As humans, we all experience periods of time when we feel uninspired. It can be a frustrating and disheartening experience, especially when we are trying to be creative or productive. Whether you are an artist, writer, student, or working professional, feeling uninspired can affect your ability to come up with new ideas, find motivation, and complete tasks.
As I stare at the blank screen looking back at me before I started typing, I am currently feeling this way with all the ways that life is being really life-y at the moment. It’s both things big like the existential dread about the world collapsing when I have an almost 7 year old who will have to live in whatever mess is left and small around things that are specifically affecting me through work and other things.
Here are a few tips to that helped me overcome feeling uninspired and finally putting some words down on a page:
- Take a break — Sometimes when I feel like I’m beating my head against a wall trying to solve a problem or move past something I need to step away from it for a few minutes or days while I get my head back in the game. Unfortunately I am not programmed to step away from problems (or fights) and it takes a lot for me to stop for 24 hours (or whatever) before I continue. My intellectual, rational self knows I need to take a break but my stubbornness wants me to finish it. I have found that taking a break and a breather really helps me come back to the problem with fresh eyes and fresh energy.
- Change your routine — Executive functioning craves routine but routine starts to feel like monotony and habits start to feel like rules. Being able to create “spontaneous routine” has been a process as I try to keep the habits that support a healthy and happy life but can sometimes feel like chains. I have started booking “movement time” in my calendar instead of a specific workout. This way I have the habit of movement but I’m not chained to one particular thing.
- Get out of your comfort zone — Sometimes, we can feel uninspired because we are too comfortable with what we are doing. Push yourself to try something new, take a risk, or challenge yourself. This can help you break out of your comfort zone and find inspiration in new experiences. I started using a journal with prompts in it that I found in the “book cellar” or whatever Barnes and Noble call their cheap books now. I haven’t used a journal with prompts before so by focusing on specific sentence prompts or questions I have to think and write about what the journal wants me to, which can sometimes feel uncomfortable.
- Seek inspiration from others — I often fall into the egotistical trap of “it’s just me” or “I’m the only one”. As human beings (or maybe just the US) moved away from community centered care and thought we get trapped in our individualism. Except the problem with individualism is you’re just like everyone else. Hot Topic had (has?) a shirt that says “You’re unique, just like everyone else.” And right now that hits home as the US grapples with the struggle of rugged individualism or pull yourself up by your bootstraps with the desire to become more community centered and focused (just look at the fight we had over the pandemic). When feeling uninspired, going out there and reading content from others (or…gasp…books!) sometimes you get ideas from the most random places.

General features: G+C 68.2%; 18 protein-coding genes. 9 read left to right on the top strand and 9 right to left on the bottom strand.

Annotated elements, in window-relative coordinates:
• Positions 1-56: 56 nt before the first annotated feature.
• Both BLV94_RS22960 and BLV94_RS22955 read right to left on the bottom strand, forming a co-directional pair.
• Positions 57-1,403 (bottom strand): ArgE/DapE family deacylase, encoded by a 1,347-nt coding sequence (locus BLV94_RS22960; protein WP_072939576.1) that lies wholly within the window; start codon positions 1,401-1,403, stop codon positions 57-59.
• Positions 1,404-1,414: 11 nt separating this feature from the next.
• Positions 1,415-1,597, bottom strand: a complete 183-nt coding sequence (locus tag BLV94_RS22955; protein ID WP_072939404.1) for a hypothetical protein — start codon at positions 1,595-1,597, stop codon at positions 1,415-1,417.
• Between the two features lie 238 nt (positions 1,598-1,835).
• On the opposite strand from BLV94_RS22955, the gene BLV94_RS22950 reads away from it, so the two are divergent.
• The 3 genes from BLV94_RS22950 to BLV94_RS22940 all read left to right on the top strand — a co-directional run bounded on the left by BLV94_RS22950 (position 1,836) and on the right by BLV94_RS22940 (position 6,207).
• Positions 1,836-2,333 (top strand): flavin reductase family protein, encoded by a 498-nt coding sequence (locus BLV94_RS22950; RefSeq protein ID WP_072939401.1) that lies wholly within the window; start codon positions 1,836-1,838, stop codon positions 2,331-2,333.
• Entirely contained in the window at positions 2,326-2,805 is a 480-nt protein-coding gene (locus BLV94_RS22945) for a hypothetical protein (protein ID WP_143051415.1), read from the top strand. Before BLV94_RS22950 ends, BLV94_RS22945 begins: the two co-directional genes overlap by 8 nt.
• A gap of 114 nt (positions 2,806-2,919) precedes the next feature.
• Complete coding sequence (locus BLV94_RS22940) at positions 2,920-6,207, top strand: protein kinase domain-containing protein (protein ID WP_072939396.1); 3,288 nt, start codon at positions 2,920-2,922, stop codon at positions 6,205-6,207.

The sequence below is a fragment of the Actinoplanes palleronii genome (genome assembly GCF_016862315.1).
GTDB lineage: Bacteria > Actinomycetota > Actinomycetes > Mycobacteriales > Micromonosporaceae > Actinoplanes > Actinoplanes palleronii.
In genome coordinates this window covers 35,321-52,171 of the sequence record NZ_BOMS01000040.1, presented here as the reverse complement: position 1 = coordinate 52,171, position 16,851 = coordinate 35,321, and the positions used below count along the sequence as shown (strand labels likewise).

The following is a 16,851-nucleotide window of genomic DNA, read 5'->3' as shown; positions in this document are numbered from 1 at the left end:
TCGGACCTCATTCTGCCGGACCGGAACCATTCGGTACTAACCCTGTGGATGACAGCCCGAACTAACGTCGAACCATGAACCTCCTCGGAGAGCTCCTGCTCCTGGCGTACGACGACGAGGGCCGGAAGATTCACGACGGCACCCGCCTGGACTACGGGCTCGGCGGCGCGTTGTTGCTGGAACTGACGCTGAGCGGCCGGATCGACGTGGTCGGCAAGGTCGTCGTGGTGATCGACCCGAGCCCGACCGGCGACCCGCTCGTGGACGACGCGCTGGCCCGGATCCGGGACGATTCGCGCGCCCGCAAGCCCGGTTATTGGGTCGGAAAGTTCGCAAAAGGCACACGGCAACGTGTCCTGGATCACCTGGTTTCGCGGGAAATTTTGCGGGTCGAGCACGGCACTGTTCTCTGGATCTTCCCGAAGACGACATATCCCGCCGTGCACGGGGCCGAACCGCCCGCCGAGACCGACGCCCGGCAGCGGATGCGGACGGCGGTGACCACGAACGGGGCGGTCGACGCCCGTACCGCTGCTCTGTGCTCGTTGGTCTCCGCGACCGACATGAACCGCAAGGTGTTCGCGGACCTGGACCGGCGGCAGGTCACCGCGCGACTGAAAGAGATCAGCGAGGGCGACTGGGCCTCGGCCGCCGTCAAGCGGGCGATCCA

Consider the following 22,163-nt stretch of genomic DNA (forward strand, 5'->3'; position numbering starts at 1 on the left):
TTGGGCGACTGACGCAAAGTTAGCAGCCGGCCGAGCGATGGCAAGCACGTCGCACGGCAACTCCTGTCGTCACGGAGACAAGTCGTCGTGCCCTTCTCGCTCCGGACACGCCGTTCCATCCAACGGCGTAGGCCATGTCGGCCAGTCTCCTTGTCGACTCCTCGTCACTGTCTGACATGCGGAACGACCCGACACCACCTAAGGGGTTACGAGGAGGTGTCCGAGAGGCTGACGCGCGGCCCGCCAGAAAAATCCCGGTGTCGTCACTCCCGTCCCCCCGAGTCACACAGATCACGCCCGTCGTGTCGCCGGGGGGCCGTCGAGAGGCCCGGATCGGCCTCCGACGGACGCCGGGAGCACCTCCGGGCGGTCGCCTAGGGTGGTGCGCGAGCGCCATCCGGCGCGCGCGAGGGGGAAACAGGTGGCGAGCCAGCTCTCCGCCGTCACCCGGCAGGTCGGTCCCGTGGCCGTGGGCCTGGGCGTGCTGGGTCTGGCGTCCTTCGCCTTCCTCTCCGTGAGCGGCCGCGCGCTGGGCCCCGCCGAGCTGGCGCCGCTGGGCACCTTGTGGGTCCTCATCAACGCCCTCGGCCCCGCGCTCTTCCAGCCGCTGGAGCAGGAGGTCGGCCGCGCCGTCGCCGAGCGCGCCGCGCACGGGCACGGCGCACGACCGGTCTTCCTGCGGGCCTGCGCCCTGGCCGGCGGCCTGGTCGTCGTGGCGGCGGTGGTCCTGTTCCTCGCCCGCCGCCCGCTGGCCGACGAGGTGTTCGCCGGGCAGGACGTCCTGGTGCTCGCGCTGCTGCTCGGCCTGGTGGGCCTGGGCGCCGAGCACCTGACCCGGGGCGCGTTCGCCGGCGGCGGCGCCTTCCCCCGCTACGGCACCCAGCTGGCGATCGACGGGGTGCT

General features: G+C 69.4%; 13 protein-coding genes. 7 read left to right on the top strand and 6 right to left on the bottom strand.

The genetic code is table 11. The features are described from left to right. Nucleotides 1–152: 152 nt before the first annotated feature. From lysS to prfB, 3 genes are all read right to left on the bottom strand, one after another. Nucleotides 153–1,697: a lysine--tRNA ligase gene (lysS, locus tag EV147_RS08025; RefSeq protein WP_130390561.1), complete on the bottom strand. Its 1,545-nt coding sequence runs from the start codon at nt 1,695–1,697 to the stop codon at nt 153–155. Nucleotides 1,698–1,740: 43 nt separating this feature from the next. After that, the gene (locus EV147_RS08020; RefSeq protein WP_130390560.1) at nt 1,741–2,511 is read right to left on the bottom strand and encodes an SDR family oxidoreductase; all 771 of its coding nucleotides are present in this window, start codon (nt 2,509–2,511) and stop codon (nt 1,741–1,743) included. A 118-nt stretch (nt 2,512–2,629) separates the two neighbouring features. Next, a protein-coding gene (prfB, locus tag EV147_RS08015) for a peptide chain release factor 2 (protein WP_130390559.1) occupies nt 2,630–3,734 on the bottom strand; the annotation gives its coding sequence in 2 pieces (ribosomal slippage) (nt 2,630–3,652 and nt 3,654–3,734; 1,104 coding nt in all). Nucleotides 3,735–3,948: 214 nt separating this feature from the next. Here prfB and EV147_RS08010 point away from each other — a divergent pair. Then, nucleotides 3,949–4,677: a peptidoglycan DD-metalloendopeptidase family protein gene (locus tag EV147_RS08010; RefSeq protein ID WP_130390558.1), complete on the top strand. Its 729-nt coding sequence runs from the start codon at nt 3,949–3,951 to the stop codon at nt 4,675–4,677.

- Set achievable goals — Setting achievable goals can help you stay motivated and inspired. Start with small goals and work your way up to bigger ones. Celebrate your achievements along the way, and don’t be too hard on yourself if you don’t achieve everything you set out to do. Celebrate and give yourself the gold star for the goals you set and achieve. We all need a carrot on a stick once and a while to keep going but sometimes we have to make our own carrot.
Feeling uninspired is a natural part of the creative process. However, with a little effort and the right mindset, you can overcome it and find inspiration again. Remember to take breaks, change up your routine, get out of your comfort zone, seek inspiration from others, and set achievable goals. With these tips in mind, you can break through your uninspired feelings and get back to creating your best work.
Don’t be afraid to get back out there in life; inspiration and motivation can come from the darnedest places but you have to keep your eyes, heart, and brain open to finding it.